Naked City

Austin Stories

Mandatory auto smog testing is just one of several "potential emission reduction measures" being considered by local leaders in Central Texas' attempt to forestall "nonattainment" of federal air-quality standards. The Clean Air Coalition of local elected officials, chaired by Williamson Co. Commissioner Mike Heiligenstein, submitted the list to state and federal regulators this week, marking the first milestone under the Austin/Round Rock Early Action Compact to reduce emissions through local initiatives before being slapped with penalties under the Clean Air Act. Other possibilities: low-sulfur and other modified fuels, limiting the number of curb cuts and driveways, mandated trip-reduction programs for major employers, and discouraging use of drive-through facilities on ozone action days. The list is by no means final; view it yourself at www.cleanairforce.org. -- M.C.M.

Sunset Valley's efforts to keep a Lowe's home-improvement store off the Edwards Aquifer may be futile if Austin officials negotiate a development agreement for the proposed Brodie Lane site. Sunset Valley released the land to Austin's jurisdiction so the city could enforce the Save Our Springs Ordinance and effectively kill the Lowe's. But the recently passed HB 1204 may have sabotaged that plan; as Lowe's reads it, the law would grandfather the property because plans were filed with Sunset Valley before the swap. Environmentalists worry Austin might buckle under the threat of a lawsuit. "We believe the law is clear that the city doesn't need to make concessions on impervious cover," said Brad Rockwell of the SOS Alliance. Meanwhile, Travis Co. commissioners -- who may also be able to demand SOS compliance -- are set to consider the project next week. -- Amy Smith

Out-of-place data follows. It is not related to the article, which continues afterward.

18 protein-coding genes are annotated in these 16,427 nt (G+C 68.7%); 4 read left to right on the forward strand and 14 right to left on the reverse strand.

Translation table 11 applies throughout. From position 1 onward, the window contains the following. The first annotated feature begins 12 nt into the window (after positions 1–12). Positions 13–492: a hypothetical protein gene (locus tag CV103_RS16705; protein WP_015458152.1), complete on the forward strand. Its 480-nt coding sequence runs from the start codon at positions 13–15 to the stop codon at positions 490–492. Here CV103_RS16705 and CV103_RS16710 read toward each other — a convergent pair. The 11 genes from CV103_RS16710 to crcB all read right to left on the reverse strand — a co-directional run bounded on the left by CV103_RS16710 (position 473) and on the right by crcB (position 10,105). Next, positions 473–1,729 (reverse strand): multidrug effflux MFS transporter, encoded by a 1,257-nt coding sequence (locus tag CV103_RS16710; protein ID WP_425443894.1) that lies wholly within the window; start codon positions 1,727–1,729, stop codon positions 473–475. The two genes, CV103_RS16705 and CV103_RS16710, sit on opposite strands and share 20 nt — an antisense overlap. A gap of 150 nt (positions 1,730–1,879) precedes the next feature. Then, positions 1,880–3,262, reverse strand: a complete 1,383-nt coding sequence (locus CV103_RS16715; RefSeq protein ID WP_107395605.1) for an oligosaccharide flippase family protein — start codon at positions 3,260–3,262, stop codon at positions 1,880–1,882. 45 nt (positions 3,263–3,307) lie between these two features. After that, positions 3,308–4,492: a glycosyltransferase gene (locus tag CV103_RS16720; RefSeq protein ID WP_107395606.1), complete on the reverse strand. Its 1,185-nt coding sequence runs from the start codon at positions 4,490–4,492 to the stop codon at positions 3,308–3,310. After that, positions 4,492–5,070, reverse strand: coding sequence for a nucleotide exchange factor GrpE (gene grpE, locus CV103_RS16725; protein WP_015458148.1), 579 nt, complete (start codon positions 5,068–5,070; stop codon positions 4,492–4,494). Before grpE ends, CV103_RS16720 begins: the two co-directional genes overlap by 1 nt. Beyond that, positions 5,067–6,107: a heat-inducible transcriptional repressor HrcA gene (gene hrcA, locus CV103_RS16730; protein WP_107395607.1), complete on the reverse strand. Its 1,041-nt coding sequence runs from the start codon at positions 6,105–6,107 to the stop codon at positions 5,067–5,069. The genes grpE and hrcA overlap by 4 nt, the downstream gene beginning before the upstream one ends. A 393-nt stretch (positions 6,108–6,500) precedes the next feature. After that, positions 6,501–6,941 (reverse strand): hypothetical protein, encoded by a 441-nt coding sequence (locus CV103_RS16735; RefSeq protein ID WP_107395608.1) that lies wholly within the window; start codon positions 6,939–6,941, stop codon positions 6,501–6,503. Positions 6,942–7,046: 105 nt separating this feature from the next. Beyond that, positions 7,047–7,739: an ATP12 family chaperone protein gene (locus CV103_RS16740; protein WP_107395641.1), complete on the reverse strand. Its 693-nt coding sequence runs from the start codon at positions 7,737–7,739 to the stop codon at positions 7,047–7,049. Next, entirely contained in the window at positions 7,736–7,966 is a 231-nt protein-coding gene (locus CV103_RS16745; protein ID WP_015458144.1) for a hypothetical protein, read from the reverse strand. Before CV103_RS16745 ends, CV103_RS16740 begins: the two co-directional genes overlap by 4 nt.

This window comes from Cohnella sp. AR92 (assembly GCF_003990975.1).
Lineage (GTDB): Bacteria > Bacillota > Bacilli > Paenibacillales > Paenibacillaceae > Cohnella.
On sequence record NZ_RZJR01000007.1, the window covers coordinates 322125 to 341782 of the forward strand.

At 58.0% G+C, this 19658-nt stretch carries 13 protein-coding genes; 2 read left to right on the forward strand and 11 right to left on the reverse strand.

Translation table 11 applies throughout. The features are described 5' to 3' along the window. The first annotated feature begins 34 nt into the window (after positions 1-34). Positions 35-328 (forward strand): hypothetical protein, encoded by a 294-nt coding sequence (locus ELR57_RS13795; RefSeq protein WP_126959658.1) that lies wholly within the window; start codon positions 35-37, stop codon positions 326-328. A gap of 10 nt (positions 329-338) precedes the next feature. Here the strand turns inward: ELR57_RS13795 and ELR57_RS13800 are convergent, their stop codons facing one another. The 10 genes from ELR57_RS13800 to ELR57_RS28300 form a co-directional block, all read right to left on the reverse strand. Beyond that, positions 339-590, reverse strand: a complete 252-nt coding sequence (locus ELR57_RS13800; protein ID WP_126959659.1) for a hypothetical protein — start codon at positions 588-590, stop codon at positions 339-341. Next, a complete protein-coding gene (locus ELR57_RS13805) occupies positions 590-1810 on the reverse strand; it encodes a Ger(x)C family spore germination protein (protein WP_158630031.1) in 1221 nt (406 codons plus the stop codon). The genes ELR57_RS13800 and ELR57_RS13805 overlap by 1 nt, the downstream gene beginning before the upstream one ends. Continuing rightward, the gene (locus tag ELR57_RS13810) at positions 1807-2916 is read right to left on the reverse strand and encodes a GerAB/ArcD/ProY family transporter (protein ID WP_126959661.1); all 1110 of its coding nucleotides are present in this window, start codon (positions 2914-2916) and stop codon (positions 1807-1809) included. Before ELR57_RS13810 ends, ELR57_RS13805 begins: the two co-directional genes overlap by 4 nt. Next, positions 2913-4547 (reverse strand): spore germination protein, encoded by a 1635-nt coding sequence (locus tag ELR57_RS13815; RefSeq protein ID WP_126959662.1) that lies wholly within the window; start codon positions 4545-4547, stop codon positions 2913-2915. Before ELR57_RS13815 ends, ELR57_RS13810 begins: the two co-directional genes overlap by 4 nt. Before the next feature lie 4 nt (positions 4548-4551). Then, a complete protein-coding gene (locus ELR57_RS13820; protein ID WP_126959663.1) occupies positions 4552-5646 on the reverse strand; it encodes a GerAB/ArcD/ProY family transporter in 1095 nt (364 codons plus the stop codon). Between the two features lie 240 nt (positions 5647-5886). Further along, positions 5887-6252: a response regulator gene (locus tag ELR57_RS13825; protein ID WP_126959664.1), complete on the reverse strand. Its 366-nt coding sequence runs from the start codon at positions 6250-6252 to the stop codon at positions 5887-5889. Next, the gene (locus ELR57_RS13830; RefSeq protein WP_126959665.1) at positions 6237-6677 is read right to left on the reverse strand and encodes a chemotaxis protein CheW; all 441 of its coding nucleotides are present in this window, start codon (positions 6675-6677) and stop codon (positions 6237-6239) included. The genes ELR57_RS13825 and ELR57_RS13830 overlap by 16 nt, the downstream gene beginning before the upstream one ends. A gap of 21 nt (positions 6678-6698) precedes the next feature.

Travis Co. is set to pay $125,000 to Merlin "Spanky" Handley, the former aviation operations director for STAR Flight, to settle a whistleblower lawsuit Handley filed in August 2002. After filing the suit, Handley had been moved to another county job but then returned to the air-ambulance team in January. That didn't go over well with the 24-member STAR Flight crew, who staged a safety stand-down, suspending STAR Flight operations for several hours. One week later, commissioners voted 4-1 to fire Handley. Handley's case, which had been stripped down to include just one claim -- retaliation -- and just one defendant -- Travis Co. -- was set to be heard in federal district court next week. -- Jordan Smith

The trustee in Gary Bradley's bankruptcy case has asked the court to freeze the assets of the Lazarus Trust -- the hub of a financial web created by one of Austin's shrewdest developers. The trust was established in 2000 by Bradley's sister, has Bradley as its sole beneficiary, and is managed by Bradley's cousin, Brad Beutel. In addition to freezing the assets, trustee Ronald Ingalls and U.S. Attorney Herbert W. Linder want the court to order Beutel to file a monthly operating and accounting report on Lazarus' deposits, transactions, and other business activities. A hearing on a related bankruptcy matter took place Wednesday, as the Chronicle went to press. -- A.S.